Tuesday brings the onset of September and the traditional start of Kentucky’s mourning dove hunting season, one of the biggest events on the sporting calendar.
Doves are the most hunted of all game birds, and thousands of Kentucky hunters turn out for the most popular wingshooting occasion, the opening day of that season. If anything rivals it, that would be the Saturday following the opening when Sept. 1 falls during the week.
This year brings another 90 days of dove hunting in three season segments. The first and longest is Sept. 1-Oct. 26, followed by later segments Nov. 26-Dec. 6 and Dec. 19-Jan. 10. By far the most hunter participation comes during the early days of the first season segment.
Hunters are most active during the first couple of weeks of the season, with predictable peaks during the first two weekends. Many flash-in-the-pan wingshooters don’t pursue doves more than one or two outings. The tradition of an opening day hunt is enough for some.
There are no regulation changes looming for 2020-21 dove hunting in Kentucky. Hunters will again operate with a daily harvest limit of 15 doves.
Shooting hours, too, are a repeat of recent seasons. For hunting on private land, there is an 11 a.m. start of shooting on opening day only. After Sept. 1, shooting hours begin 30 minutes before sunrise for all the rest of the season, all segments. Shooting hours for doves end at official sunset in all circumstances.
For hunting on public land like wildlife management areas, shooting hours are 11 a.m. to sunset during the entire first season segment. Public land hunting is allowed 30 minutes before sunrise until sunset during the two later season segments.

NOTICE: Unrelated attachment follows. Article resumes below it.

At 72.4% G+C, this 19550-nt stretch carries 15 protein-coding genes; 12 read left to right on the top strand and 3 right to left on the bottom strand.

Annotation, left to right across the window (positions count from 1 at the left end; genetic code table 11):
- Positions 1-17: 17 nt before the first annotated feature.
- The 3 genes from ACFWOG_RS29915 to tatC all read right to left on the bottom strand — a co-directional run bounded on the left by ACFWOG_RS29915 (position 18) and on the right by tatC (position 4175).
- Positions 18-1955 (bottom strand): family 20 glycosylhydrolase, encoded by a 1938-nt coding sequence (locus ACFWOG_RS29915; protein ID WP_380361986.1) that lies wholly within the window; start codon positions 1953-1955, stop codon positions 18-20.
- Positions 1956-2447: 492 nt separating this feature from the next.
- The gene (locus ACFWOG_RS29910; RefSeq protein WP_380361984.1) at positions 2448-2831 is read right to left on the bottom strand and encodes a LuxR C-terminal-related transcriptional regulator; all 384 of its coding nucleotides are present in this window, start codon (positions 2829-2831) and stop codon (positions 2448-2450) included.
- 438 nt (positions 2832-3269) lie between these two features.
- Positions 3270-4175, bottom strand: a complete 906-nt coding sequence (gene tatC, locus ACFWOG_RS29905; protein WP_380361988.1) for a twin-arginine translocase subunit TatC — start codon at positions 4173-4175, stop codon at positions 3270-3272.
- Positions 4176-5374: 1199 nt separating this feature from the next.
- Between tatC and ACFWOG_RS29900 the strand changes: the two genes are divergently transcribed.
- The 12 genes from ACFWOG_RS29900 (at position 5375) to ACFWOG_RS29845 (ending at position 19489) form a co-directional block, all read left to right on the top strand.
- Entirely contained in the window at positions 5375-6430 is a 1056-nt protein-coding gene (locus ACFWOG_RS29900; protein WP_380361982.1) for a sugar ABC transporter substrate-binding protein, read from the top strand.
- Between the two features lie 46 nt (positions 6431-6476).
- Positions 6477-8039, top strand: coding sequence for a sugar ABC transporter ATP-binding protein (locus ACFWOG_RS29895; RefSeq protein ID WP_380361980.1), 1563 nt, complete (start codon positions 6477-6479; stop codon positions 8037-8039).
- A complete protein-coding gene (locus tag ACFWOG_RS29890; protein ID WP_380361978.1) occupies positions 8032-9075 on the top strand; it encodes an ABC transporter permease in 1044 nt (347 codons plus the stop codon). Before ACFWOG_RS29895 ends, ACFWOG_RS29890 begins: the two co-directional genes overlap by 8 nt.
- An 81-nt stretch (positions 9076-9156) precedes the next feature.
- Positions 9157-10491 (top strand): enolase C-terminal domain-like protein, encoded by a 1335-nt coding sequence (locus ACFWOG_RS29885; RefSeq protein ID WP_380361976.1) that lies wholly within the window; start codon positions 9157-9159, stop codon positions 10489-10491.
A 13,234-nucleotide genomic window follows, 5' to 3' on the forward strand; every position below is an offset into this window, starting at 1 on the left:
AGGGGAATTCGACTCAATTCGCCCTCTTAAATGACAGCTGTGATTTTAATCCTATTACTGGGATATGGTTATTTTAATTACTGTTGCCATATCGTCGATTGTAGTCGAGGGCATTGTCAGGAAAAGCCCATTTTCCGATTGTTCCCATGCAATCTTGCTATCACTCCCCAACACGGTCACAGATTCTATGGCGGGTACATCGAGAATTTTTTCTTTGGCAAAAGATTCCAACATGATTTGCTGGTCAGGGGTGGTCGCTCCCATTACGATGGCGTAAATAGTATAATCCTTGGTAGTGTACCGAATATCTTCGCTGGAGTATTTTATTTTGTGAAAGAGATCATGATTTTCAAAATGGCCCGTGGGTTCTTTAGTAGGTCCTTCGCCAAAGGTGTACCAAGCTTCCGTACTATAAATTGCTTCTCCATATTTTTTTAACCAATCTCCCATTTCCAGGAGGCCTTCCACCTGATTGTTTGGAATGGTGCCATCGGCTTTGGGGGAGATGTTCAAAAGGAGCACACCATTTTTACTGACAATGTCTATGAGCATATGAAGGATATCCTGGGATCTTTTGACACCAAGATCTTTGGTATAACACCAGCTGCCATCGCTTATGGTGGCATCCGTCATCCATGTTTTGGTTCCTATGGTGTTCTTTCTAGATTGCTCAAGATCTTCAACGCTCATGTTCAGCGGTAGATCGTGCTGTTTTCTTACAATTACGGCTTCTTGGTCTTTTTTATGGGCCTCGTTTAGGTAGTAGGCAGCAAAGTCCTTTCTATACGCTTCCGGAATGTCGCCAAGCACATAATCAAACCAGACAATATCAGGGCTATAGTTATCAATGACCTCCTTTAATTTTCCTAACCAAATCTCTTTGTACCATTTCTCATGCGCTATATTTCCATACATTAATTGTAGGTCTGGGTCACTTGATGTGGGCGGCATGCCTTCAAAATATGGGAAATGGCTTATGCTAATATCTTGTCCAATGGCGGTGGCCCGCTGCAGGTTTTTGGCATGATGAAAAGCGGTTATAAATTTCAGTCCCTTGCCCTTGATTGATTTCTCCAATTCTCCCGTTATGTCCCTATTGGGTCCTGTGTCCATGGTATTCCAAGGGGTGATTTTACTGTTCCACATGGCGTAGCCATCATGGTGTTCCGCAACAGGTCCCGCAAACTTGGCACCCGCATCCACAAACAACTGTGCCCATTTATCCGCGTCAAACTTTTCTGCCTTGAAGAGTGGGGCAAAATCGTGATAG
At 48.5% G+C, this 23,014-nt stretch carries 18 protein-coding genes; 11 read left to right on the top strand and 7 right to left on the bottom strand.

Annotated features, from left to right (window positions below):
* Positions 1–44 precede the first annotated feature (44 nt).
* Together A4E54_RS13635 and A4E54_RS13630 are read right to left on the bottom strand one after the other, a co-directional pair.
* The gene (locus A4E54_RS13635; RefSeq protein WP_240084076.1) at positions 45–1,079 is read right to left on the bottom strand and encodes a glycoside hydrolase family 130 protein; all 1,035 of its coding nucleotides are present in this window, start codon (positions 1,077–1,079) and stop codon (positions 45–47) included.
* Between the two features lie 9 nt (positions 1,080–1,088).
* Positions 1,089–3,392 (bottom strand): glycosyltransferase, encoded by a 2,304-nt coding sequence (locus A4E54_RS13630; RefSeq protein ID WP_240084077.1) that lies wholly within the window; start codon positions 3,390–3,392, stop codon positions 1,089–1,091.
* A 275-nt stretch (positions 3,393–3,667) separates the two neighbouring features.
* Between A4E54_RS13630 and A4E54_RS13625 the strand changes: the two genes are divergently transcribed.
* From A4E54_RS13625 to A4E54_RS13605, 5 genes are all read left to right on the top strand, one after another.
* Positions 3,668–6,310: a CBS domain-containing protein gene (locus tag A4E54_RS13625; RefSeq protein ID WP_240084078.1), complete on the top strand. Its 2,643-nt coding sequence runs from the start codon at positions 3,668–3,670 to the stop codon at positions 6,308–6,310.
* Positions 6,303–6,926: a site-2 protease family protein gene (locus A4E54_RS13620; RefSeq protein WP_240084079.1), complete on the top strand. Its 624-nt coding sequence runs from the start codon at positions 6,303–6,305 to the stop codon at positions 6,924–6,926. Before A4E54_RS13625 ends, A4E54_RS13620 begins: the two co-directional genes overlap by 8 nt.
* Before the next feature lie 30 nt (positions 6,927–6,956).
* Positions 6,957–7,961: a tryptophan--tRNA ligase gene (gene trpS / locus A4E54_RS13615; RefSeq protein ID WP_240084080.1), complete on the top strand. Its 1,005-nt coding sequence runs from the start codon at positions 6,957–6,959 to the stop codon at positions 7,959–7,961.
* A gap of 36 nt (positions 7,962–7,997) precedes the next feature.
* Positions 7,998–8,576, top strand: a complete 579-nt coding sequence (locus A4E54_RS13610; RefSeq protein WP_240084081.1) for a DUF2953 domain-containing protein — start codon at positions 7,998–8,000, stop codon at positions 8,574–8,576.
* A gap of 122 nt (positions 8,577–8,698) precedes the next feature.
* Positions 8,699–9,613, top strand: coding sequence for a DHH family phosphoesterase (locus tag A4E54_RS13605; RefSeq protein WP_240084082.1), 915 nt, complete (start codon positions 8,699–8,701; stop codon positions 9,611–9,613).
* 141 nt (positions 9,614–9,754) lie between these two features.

Early season and, especially, opening day dove hunting is particularly attractive because fields prepared for dove hunting may be drawing high numbers of birds to feed on grain crops like sunflowers or millet. Doves may be especially abundant around these fields, availing themselves to accumulated hunters without great caution — for perhaps a hunt or two.
Hunters typically see a change in doves around a prepared field after the location has been shot over and the birds educated by the presence of humans. Birds grow spooky with repeated exposure to hunters, flaring more from human presence, flying faster and taking evasion action more.
Dove hunting becomes more about hunting later in the season when birds have encountered more hunters and have grown more wary. Also, later season hunting can be more about smaller clusters of doves or using more random feeding spots or just travel lanes appropriate for solo hunters or few hunters at most.
Opening day and first weekend hunting is usually more about bigger fields, often choice fields prepared especially for dove shoots. A smaller private shoot might involve a handful of friends and family members, but a big public area shoot might see a field dotted with dozens of hunters.
Positioning might be critical in a big shoot. For an opening day hunt, the cagey participant will scout in advance of the action. An eyeballing session or two should reveal places through which doves want to travel to and from feeding.
Bear in mind that a hunter who gets the first look at incoming birds will be greeting largely undisturbed doves, often loafing into the field where they have been feeding at their leisure. Hunters well down the line from those incomers may be looking at doves that already have been shot at by four or five other gunners if, indeed, those birds get that far.